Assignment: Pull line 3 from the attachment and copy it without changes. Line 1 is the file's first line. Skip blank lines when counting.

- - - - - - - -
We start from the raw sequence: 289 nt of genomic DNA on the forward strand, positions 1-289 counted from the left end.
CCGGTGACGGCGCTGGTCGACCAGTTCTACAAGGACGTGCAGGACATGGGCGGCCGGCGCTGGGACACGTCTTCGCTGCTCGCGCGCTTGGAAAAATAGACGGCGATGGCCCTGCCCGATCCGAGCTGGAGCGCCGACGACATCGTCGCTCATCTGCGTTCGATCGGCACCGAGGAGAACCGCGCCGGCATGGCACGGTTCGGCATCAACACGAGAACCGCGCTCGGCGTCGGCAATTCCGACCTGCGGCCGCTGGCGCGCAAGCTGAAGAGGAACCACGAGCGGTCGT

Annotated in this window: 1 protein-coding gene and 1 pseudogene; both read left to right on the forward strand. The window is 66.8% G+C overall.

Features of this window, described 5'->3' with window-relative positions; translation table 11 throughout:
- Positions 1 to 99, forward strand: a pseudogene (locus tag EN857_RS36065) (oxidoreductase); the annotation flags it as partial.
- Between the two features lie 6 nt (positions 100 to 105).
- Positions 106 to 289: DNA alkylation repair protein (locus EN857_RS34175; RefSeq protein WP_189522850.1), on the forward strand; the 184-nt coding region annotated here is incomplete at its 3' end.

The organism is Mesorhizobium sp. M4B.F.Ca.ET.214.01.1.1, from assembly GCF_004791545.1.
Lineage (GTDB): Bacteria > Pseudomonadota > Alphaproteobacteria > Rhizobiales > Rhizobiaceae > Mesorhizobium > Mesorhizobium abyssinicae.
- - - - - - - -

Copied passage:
Annotated in this window: 1 protein-coding gene and 1 pseudogene; both read left to right on the forward strand. The window is 66.8% G+C overall.